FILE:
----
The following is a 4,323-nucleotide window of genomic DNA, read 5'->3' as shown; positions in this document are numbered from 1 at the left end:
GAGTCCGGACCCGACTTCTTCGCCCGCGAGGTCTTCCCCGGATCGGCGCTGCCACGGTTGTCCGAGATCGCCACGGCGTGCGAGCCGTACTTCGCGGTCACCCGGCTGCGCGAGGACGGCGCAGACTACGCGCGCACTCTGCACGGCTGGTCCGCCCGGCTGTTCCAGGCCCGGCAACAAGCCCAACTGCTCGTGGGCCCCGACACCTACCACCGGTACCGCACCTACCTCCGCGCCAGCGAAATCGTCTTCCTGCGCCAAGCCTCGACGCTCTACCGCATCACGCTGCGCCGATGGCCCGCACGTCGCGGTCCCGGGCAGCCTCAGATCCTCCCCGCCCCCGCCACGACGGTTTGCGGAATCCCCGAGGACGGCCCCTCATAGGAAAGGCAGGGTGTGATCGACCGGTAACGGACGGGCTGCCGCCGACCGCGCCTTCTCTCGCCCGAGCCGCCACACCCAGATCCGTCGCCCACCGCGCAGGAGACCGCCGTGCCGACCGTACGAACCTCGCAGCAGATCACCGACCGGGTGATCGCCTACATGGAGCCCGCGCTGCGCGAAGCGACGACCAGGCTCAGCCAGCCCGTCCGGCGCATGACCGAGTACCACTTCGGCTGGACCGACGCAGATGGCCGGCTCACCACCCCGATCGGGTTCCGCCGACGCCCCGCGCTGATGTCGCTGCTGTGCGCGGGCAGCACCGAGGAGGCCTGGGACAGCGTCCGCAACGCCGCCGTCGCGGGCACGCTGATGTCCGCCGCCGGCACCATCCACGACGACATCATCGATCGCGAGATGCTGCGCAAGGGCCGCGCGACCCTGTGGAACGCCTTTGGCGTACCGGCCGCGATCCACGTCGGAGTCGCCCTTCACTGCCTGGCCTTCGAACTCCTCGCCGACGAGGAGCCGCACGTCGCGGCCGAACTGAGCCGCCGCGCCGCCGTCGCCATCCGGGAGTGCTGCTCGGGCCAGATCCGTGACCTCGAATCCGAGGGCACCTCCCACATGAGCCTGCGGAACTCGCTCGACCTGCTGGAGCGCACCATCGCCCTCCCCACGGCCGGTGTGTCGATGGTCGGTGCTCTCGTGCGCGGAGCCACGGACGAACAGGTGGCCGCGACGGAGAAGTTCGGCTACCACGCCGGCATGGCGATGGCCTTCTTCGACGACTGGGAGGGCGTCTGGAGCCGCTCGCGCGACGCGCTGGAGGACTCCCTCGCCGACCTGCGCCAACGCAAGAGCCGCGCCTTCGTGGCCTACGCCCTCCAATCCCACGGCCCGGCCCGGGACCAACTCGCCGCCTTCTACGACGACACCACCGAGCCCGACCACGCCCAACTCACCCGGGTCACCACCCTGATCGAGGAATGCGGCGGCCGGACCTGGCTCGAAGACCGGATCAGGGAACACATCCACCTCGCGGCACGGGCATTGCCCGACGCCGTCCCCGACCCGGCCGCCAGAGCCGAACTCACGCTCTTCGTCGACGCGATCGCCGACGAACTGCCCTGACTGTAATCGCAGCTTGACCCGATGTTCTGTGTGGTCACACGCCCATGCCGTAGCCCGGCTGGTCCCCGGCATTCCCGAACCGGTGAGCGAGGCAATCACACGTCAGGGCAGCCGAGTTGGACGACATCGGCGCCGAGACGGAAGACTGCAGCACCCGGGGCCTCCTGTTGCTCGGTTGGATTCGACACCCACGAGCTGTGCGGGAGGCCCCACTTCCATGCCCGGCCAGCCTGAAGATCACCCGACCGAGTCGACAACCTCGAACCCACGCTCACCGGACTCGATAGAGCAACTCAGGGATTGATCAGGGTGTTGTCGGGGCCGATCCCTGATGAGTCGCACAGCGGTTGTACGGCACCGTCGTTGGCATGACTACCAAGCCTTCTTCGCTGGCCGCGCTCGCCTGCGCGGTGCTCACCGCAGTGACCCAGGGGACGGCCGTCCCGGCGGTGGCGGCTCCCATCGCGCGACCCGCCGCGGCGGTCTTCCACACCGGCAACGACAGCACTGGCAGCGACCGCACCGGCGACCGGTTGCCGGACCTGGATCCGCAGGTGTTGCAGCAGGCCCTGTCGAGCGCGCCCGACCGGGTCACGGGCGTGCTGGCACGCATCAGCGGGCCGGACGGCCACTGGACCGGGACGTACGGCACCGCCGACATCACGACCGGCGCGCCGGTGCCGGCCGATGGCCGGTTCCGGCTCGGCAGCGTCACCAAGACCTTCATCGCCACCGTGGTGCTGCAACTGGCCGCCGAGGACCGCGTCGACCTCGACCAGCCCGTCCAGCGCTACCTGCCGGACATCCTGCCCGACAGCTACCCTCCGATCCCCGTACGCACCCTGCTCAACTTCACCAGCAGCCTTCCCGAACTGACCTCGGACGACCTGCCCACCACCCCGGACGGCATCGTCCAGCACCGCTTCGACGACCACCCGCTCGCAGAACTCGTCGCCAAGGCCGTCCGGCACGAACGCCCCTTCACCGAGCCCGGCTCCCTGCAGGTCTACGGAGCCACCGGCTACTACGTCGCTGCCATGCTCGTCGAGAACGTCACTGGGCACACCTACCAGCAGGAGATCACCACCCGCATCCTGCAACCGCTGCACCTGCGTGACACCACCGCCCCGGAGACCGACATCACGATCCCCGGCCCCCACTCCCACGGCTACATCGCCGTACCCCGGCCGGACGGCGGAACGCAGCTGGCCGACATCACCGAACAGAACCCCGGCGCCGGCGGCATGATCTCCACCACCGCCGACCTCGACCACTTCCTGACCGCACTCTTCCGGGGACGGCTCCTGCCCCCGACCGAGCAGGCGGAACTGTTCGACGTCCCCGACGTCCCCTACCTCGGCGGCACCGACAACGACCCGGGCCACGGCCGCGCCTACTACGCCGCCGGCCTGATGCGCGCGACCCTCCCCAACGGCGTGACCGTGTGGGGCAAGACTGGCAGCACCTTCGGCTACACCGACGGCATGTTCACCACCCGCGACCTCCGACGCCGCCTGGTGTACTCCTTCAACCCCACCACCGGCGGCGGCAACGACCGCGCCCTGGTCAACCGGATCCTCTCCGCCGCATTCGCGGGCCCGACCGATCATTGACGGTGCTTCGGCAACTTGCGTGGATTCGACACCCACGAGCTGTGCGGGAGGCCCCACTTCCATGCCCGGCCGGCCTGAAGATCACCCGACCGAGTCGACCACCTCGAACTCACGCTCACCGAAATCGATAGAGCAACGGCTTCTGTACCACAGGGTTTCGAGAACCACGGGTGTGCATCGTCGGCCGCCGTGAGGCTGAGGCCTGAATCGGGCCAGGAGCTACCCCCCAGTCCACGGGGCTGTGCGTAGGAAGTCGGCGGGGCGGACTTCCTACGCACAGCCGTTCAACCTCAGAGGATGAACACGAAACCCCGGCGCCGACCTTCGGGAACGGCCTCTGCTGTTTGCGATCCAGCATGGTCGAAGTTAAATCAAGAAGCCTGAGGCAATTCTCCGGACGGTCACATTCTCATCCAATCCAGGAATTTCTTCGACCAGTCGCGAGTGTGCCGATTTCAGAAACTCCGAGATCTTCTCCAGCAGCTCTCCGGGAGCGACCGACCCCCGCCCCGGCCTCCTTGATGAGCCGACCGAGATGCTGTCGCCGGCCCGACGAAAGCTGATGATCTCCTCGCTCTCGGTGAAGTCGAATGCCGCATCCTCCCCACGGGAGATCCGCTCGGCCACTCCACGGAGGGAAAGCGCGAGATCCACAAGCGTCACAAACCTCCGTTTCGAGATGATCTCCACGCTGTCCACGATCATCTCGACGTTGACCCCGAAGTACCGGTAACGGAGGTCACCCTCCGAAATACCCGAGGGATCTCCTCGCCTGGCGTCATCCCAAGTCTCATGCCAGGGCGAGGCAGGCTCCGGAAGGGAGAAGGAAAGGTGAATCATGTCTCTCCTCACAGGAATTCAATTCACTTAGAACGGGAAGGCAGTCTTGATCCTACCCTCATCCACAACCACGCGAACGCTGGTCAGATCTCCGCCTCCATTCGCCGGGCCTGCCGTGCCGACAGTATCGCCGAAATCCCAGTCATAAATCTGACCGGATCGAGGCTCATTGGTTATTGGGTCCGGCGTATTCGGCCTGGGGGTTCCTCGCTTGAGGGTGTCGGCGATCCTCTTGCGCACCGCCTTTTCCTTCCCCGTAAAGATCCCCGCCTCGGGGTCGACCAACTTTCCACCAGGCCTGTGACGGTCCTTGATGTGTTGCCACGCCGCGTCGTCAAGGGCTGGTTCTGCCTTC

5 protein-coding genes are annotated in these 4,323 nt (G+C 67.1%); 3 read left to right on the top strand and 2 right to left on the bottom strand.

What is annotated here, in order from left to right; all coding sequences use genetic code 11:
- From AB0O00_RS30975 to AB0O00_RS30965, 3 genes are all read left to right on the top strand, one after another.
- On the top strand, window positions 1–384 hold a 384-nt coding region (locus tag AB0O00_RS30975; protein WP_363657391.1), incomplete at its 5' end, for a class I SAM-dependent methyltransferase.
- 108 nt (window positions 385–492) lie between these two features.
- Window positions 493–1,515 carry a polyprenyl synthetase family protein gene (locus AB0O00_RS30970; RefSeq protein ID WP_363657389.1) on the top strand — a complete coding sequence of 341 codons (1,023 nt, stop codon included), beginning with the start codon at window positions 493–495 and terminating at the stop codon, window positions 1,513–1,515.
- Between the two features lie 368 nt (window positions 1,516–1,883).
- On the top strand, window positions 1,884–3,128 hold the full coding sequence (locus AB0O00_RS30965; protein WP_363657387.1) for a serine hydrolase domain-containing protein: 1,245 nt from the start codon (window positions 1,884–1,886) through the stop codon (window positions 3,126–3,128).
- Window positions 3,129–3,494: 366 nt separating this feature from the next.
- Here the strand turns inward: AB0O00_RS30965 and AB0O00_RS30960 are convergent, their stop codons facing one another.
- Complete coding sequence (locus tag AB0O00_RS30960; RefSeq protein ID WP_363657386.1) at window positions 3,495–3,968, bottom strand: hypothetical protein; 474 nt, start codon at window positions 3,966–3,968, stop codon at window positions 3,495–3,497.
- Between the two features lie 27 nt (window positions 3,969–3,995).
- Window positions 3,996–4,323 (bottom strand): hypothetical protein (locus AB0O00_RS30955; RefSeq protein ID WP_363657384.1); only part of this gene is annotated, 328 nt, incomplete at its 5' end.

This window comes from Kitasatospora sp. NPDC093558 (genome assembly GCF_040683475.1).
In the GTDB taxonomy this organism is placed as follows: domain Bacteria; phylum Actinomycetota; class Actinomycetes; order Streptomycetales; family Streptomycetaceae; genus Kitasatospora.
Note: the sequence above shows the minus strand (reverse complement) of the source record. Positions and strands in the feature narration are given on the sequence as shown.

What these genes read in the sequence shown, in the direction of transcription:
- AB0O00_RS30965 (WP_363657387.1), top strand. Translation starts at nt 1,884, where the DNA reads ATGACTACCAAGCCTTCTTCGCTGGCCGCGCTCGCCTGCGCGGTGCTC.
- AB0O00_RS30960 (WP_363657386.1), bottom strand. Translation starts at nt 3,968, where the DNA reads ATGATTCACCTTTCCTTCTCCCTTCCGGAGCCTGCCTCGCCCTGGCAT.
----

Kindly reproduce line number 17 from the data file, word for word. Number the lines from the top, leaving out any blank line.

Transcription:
In the GTDB taxonomy this organism is placed as follows: domain Bacteria; phylum Actinomycetota; class Actinomycetes; order Streptomycetales; family Streptomycetaceae; genus Kitasatospora.